"Rappahannock County" sets the Civil War to song
I recalled a line by writer Anne Lamott while sitting in Norfolk's Harrison Opera House this past April, waiting for the curtain to rise for the premiere of the music-theater work, "Rappahannock County," at the Virginia Arts Festival: "Hope begins in the dark."
How true of a moving theatrical performance when very affecting music soars, like the murky, rapidly rising Rappahannock River – here, a potent symbol of the momentum and personal impact of a nation at war with itself.
"Rappahannock County," being performed at the Alice Jepson Theatre in the University of Richmond's Modlin Center this week, makes for an unforgettable evening, not only because of its artistic merit but also because the work by New York-based composer Ricky Ian Gordon and librettist Mark Campbell relates to Virginia on more than one level. Three of the four co-commissioners of the piece are Virginian – the Virginia Arts Festival, the University of Richmond and the Virginia Opera. The fourth is the Texas Performing Arts at the University of Texas.
The occasion for the work's commissioning is the Civil War's sesquicentennial. University President Edward L. Ayers, adviser to the creative team, came to Norfolk's debut after participating in a Charleston, S.C., Civil War program commemorating the Battle of Fort Sumter. His award-winning book, "In the Presence of Mine Enemies, Civil War in the Heart of America, 1859-1863," which tells the story of one Northern and one Southern community during the war, provided the inspiration for "Rappahannock County."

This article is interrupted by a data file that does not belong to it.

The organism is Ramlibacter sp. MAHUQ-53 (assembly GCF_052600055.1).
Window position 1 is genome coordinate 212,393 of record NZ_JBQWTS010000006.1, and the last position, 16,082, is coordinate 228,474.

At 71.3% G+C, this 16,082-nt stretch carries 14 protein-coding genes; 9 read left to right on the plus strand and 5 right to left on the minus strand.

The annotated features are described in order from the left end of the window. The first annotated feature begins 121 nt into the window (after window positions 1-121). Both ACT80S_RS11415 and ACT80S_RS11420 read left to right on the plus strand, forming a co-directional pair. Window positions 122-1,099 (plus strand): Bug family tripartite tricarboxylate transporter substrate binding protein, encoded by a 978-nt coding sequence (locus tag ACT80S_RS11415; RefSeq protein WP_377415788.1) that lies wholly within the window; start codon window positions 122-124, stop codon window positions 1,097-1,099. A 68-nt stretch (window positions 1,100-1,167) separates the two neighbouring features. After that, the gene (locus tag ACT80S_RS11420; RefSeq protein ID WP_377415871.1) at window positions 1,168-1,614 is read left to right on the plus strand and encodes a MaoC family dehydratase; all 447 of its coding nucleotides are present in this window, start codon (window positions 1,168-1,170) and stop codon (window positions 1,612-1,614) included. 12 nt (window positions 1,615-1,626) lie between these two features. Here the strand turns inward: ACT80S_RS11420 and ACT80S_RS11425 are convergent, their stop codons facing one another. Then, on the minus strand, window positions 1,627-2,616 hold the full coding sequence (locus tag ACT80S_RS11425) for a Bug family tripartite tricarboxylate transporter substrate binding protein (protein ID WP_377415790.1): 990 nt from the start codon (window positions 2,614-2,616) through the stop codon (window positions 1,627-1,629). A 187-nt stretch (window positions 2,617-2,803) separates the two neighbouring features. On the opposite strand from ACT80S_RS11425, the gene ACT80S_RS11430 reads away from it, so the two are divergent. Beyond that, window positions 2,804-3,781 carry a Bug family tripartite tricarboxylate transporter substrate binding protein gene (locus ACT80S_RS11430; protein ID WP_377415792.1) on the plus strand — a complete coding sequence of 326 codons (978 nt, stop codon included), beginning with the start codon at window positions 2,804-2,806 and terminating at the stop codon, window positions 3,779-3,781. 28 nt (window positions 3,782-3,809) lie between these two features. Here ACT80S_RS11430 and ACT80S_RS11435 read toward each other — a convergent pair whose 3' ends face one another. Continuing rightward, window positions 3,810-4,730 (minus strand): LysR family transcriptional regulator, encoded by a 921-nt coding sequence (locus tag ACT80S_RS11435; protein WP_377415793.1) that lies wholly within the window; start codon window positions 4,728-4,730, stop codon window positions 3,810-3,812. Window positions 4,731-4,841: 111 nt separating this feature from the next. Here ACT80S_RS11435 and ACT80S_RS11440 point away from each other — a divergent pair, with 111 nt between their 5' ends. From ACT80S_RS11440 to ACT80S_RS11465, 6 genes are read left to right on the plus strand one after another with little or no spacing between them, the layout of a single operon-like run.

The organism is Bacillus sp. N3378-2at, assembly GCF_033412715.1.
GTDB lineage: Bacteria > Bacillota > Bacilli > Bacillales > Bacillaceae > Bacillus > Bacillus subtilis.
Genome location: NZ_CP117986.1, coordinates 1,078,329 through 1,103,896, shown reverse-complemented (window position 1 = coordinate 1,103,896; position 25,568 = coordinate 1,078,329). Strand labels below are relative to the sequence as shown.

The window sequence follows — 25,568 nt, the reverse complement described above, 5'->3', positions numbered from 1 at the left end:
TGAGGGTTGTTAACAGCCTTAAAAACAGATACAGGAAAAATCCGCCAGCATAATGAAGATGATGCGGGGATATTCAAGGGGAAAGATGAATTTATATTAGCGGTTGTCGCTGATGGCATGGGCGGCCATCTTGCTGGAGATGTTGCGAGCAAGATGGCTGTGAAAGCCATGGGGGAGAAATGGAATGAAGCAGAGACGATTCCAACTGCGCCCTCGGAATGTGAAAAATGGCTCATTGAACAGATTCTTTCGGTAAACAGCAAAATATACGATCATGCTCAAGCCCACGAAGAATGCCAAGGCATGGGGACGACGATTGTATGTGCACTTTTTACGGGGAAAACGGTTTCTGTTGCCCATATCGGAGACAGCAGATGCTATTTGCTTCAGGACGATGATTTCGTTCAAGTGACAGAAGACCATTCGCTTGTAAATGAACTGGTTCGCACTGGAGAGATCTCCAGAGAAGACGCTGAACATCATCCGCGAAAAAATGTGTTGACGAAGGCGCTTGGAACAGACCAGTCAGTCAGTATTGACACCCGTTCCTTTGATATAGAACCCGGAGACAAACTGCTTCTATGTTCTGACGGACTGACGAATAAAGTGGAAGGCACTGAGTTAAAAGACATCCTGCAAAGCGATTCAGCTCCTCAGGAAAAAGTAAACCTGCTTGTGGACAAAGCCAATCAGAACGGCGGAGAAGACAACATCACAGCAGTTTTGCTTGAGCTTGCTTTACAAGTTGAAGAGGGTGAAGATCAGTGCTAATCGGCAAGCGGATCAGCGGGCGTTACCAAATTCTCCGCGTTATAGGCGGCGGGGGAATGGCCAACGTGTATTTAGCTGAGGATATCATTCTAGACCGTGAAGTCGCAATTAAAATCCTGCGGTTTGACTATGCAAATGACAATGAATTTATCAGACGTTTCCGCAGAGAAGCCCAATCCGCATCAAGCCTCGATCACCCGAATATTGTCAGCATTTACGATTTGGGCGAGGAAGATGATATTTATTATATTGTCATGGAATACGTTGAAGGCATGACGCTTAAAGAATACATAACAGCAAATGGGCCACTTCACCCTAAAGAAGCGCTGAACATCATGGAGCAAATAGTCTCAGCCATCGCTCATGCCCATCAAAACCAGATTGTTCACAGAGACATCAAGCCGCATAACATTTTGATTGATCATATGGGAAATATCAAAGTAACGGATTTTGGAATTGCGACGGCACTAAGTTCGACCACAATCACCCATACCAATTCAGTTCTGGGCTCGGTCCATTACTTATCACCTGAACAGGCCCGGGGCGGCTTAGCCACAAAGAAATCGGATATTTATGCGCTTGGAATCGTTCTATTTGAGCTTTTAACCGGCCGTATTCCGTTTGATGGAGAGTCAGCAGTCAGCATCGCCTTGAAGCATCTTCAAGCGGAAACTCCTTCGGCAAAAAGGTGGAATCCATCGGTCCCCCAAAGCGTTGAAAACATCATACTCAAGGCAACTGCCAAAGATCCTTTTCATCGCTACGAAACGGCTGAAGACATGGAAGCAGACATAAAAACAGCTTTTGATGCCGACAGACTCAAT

Mark Campbell wanted to set the work in the Old Dominion, he says, because "Virginia suffered the most and was the most conflicted about seceding from the United States." For a team that hadn't collaborated previously, Campbell and Gordon have done a masterful job, as have the actors and singers. "People aren't used to singing about dying of typhoid fever on stage," Ayers aptly states. Lyrics about "Breathing through a camphor-scented handkerchief" come out with the melodic grace of an easy ballad.
Chesapeake native and rising soprano Aundi Marie Moore's rendition of "Hallie-Ann" – a song about a newly freed slave turned "contraband" of war placing her dead infant in a coffin – brought tears to the eyes of many in Norfolk's audience. With only five performers (three white and two black), the actors play between five and eight roles each and sing more than 20 songs with more than a dozen instrumentalists.
Each song tells a story, but unlike most operas or classic musicals, no single, coherent narrative runs through the piece. Like the minimal staging with platforms, basic costumes appropriate to the period allow for characters' easy transition from one role to the next with the help of accessories and props. Kudos should extend to Norfolk native Rob Fisher, the music director with credits as an orchestral conductor and Broadway artistic director.
Purists can fuss about there being no Civil War battles depicted. But the specific Virginia setting is incidental to the universal theme of war's loss and hope, which is nowhere expressed better than in the finale, "Spring Will Return Again/Rappahannock."
- Martha Steger, Style Weekly, 13 September 2011